‘The flies have conquered the flypaper…’
‘Being his real brother I could feel I live in his shadows, but I never have and I do not now. I live in his glow…’
‘We’ve used every bullet twice. What do we do now?’
‘We won’t be beaten by hate…’
‘Most goat-related military activity is still highly classified…’
‘Help me get one more…’
“We’re not supposed to be friends, you and me. We’re meant to be enemies…”
I have written before about the traumatic experience of reading The Boy in the Striped Pyjamas. Undeterred by that dark chapter in my life, I contrived to watch the film for the first time… with a classroom full of 12 year olds. Needless to say their lives are forever changed and I have once again made a terrible error.
I won’t go into the story. Either you know it or, if you don’t, you need to stop what you are doing right now and go and read the book. Does the film adaptation do the book justice though? Not quite for me.
Everything is present and correct and the ending is suitably emotional and upsetting but without John Boyne’s wonderful prose we never really get an insight into Bruno and how his mind works. The best parts of the books are those where the reader knows what is happening but Bruno does not and this is not quite captured in the same way in the film.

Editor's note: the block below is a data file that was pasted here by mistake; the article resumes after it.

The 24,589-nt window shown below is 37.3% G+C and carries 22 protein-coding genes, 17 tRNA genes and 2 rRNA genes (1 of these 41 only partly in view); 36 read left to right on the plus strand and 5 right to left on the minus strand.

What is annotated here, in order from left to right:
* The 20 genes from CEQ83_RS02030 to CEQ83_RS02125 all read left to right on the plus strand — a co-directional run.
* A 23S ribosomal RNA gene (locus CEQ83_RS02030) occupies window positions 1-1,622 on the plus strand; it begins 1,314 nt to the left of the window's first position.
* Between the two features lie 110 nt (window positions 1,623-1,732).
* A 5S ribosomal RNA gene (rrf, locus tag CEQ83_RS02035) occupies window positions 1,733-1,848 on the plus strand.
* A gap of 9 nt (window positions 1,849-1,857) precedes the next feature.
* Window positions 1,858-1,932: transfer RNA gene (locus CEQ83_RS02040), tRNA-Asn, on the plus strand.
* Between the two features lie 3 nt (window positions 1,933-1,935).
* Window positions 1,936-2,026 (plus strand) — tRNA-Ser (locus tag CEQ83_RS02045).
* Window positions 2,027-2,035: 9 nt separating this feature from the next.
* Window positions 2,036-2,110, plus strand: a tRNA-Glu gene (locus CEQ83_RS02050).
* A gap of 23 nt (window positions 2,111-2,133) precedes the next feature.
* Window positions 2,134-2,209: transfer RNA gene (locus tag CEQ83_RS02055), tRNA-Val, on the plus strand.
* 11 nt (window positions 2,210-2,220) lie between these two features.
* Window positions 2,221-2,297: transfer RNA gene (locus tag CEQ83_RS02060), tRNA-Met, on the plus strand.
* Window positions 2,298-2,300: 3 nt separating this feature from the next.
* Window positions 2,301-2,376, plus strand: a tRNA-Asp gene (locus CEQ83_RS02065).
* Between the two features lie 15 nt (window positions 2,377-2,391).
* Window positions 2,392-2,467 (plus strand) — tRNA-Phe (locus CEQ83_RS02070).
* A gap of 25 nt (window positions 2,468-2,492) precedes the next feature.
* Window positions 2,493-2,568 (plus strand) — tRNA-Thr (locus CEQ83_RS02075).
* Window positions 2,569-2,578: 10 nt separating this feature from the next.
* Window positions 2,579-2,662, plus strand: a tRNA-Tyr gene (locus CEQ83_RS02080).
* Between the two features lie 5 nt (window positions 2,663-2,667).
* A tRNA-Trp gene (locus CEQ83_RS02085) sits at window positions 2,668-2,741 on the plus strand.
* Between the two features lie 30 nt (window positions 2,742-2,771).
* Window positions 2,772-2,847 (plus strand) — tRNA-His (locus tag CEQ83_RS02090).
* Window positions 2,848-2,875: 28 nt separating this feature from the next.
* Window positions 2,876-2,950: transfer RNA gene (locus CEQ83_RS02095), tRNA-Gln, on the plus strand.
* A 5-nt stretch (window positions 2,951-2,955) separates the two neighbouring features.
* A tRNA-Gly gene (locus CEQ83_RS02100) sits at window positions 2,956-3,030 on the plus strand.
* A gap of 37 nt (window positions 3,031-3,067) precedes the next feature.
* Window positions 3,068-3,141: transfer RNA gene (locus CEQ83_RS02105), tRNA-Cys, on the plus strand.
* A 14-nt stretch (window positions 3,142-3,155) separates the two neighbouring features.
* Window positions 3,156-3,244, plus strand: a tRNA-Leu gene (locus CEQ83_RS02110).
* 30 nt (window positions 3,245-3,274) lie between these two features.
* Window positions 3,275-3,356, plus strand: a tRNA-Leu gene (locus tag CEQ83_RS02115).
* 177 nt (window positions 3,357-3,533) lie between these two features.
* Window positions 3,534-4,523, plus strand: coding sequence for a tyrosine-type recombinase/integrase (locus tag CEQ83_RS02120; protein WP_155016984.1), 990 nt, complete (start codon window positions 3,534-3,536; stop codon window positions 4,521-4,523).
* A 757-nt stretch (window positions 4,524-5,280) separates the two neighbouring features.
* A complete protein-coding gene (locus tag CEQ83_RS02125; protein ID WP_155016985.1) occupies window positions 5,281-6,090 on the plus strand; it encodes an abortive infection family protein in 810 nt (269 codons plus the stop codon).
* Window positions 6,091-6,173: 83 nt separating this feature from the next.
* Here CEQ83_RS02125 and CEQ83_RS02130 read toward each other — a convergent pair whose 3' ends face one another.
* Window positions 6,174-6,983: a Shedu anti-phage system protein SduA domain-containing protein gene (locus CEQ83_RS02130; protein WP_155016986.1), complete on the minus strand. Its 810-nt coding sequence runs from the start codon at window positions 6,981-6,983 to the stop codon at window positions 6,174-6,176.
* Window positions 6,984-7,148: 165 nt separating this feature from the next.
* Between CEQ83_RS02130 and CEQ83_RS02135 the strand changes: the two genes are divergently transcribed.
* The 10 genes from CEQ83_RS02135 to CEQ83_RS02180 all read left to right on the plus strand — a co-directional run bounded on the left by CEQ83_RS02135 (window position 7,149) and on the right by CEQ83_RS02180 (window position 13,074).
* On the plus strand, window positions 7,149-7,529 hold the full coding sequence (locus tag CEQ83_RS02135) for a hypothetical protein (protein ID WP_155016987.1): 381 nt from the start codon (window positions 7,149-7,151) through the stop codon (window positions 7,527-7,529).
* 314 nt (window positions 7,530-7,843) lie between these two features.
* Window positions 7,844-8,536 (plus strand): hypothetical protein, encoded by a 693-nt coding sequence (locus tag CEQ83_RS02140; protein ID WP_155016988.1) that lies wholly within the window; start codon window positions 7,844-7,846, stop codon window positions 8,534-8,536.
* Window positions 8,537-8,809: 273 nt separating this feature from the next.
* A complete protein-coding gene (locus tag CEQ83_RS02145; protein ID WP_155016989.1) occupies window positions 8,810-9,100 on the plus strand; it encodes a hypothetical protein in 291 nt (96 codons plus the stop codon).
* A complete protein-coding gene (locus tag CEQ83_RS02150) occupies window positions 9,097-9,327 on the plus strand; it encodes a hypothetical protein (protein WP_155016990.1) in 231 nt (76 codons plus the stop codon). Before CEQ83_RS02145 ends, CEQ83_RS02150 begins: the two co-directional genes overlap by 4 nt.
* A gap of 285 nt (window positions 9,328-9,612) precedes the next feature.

David Thewlis is mostly successful in straddling the line between loving father and hideous monster but he is perhaps too close to the former to really be a fair representation of the same character in the book. Vera Farmiga fares better as mother but it is the two boys and the chemistry they share that really holds the film together. Asa Butterfield is particularly good as Bruno but both boys excel.
The Boy in the Striped Pyjamas was declared an instant classic on release but there is a nagging feeling that in 20 years time it will be the book that will be remembered rather than this film adaptation.
‘There are big days and there are small days, which will it be?’
‘It’s amazing that the heart makes no noise when it cracks…’
‘All the money is made between the lines…’